ZZTOP, I'm Bad I'm Nationwide

Greg

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Now might be a good time to invest in food production or food export stocks.

As the tag ling goes, you gotta eat.

I could be wrong, but I think it was Warren Buffet who recently noted Asia, as a result of its increasing living standard, will be increasingly importing chicken. He recommended grains on his list of priority purchases. I believe he said something like, "chicken is just corn in a different bag." :D

Then again, maybe it was someone else, but I don't think so.

Regards,

Warren

Posted Image

There is no means of avoiding the final collapse of a boom brought about by credit expansion. The alternative is only whether the crisis should come sooner as the result of a voluntary abandonment of further credit expansion, or later as a final and total catastrophe of the currency system involved. - Ludwig von Mises

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I think a lot of these "news" services are basically executing a "pump and dump" scheme.

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Some on this forum have talked about investing in Aussie dollars. Cause they seem strong right now. OK... but don't forget to ask that why question... Why? Is it debt? Spending? or Government Policy? The answers are no no and no. The Aussi dollar is driven by the exports of coal and iron to Japan and China, with most of the growth coming from China. Like Canada's oil there is a "tipping" point for Aussi coil and iron where their mines will shut down and the Aussi dollar will collapse. Here you can see that when the Japanese or Chinese economies are in trouble then the Aussi dollar takes a beating and exactly this happened with the last Japanese recession.

Once again I risk being wrong.

I think China's GDP numbers are fraudulent. China's is an export economy whose exports have dropped for eleven straight months in a row. Electricity usage has similarly dropped. This is good?? How can electricity usage drop and GDP expand?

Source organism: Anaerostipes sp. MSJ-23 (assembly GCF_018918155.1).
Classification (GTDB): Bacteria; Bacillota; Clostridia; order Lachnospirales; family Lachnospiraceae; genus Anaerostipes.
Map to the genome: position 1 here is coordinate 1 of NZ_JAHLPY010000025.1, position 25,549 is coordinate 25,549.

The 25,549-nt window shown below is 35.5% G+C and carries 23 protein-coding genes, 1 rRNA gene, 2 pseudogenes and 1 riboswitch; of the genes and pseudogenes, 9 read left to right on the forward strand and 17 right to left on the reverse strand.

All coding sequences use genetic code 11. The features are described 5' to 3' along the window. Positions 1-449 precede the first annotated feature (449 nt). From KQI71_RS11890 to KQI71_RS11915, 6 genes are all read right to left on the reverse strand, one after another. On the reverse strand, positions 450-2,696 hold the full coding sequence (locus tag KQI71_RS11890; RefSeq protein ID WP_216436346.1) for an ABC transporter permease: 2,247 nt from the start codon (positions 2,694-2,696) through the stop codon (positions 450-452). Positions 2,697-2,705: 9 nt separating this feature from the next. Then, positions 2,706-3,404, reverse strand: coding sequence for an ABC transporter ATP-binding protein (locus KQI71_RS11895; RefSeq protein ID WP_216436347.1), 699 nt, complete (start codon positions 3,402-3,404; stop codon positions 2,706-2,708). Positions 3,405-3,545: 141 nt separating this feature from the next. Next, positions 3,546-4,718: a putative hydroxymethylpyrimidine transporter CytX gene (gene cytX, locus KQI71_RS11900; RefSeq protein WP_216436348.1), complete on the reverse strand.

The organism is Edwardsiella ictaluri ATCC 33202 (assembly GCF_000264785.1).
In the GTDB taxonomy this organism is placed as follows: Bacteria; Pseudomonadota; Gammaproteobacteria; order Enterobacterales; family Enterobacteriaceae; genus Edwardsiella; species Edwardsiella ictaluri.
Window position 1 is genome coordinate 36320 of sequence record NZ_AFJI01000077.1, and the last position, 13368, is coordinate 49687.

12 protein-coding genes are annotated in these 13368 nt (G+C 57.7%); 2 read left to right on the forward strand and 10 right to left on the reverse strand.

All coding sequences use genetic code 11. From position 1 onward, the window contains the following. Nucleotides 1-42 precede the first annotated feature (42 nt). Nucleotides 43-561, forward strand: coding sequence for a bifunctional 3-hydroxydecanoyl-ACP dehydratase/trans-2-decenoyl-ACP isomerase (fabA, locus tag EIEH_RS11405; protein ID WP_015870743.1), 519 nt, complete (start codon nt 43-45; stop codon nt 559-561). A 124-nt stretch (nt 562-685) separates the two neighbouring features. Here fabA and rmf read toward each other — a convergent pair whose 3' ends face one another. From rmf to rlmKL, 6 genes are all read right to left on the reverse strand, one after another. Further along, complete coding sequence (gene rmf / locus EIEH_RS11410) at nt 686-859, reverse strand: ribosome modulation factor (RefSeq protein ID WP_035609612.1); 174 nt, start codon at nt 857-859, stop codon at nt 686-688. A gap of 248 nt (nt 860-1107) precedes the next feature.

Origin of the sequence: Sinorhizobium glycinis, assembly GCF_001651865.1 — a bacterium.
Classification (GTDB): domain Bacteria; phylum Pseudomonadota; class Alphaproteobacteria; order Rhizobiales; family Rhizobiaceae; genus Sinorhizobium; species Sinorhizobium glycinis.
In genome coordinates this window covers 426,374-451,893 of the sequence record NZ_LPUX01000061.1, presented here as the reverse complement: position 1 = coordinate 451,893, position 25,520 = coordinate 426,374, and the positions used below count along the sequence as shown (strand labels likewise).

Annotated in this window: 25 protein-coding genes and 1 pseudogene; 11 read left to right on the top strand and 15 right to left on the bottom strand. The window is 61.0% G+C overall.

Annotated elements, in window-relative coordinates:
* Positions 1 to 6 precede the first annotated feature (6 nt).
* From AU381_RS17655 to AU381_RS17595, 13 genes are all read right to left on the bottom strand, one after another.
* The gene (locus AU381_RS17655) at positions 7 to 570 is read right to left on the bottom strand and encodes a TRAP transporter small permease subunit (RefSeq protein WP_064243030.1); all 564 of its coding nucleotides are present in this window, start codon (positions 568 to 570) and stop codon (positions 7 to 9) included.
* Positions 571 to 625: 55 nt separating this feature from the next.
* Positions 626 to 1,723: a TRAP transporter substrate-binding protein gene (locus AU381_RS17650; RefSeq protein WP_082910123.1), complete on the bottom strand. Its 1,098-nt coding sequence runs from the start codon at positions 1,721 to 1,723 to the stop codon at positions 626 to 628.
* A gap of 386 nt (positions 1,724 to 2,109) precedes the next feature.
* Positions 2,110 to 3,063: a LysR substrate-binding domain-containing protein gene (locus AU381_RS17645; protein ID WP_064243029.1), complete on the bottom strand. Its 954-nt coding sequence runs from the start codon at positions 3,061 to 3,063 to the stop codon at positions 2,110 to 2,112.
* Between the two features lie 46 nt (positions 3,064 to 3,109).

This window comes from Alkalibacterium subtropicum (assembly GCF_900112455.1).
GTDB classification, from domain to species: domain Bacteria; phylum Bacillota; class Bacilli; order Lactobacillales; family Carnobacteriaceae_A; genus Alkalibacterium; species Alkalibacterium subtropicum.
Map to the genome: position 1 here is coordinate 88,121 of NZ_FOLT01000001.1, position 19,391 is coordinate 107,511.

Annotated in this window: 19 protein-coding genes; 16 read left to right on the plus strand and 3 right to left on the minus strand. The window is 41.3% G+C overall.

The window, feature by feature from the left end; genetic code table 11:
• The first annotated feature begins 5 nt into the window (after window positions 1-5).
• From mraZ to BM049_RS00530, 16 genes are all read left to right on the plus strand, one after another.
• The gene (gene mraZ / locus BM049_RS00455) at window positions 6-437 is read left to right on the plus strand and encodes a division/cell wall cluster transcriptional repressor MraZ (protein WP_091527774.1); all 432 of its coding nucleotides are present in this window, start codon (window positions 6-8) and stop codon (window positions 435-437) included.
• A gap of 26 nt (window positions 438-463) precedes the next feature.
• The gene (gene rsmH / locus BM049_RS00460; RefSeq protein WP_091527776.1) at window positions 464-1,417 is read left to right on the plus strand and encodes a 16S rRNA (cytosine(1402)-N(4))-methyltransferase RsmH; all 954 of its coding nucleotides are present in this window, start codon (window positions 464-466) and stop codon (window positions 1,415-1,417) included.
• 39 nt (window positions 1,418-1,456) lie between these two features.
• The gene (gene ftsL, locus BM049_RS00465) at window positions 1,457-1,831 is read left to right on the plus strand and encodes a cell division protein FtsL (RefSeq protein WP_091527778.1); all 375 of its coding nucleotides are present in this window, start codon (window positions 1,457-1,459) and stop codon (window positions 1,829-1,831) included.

China is stimulating its domestic economy with free wheeling unsupervised lending (sound familiar?).

This cannot be sustained (sound familiar?).

The Aussie/Japanese currency story is fascinating. It will have to wait for another day.

Regards,

Warren

Posted Image

There is no means of avoiding the final collapse of a boom brought about by credit expansion. The alternative is only whether the crisis should come sooner as the result of a voluntary abandonment of further credit expansion, or later as a final and total catastrophe of the currency system involved. - Ludwig von Mises

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I think a lot of these "news" services are basically executing a "pump and dump" scheme.

Possible, but the big question is: are they doing it consciously and deliberately? If the answer is "yes," we'll need to freshen up some jail cells.

Regards,

Warren

Posted Image

There is no means of avoiding the final collapse of a boom brought about by credit expansion. The alternative is only whether the crisis should come sooner as the result of a voluntary abandonment of further credit expansion, or later as a final and total catastrophe of the currency system involved. - Ludwig von Mises

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I would add the most important person to get advice from might be your parents. Someone who has lived through things and who can remember cause and effect.

Then ask yourself the question why? and try and figure it out... that will lead you to obvious investment opportunities that everyone else says "we never saw it coming". For example in 2007, and early last year, why did the Canadian Dollar gain almost 30% in value vs the American Dollar? Was it debt? Spending? or Government Policy? The answers are no no and no. The driver was the price of Oil and suddenly you discover what most Americans have missed, that most of your oil comes from Alberta and the tar sands, a little research and you will discover that you can only extract oil from the tar sands profitably IF a barrel of oil is worth more then $60. So if the price of oil is north of $60 the Canadian Dollar will take off. Less then that and it will tank. So you can see the Canadian dollar is tied almost directly to the America's use of oil. When your economy collapses the Canadian economy tanks.

Some on this forum have talked about investing in Aussie dollars. Cause they seem strong right now. OK... but don't forget to ask that why question... Why? Is it debt? Spending? or Government Policy? The answers are no no and no. The Aussi dollar is driven by the exports of coal and iron to Japan and China, with most of the growth coming from China. Like Canada's oil there is a "tipping" point for Aussi coil and iron where their mines will shut down and the Aussi dollar will collapse. Here you can see that when the Japanese or Chinese economies are in trouble then the Aussi dollar takes a beating and exactly this happened with the last Japanese recession.

I'm guessing you mean the Japanese recession that began in 1991 and continues to this day?

Australia is in a unique position to export to all of Asia, not just China and Japan. In addition, the rest of the world is part of its oyster as well.

Regards,

Warren

Posted Image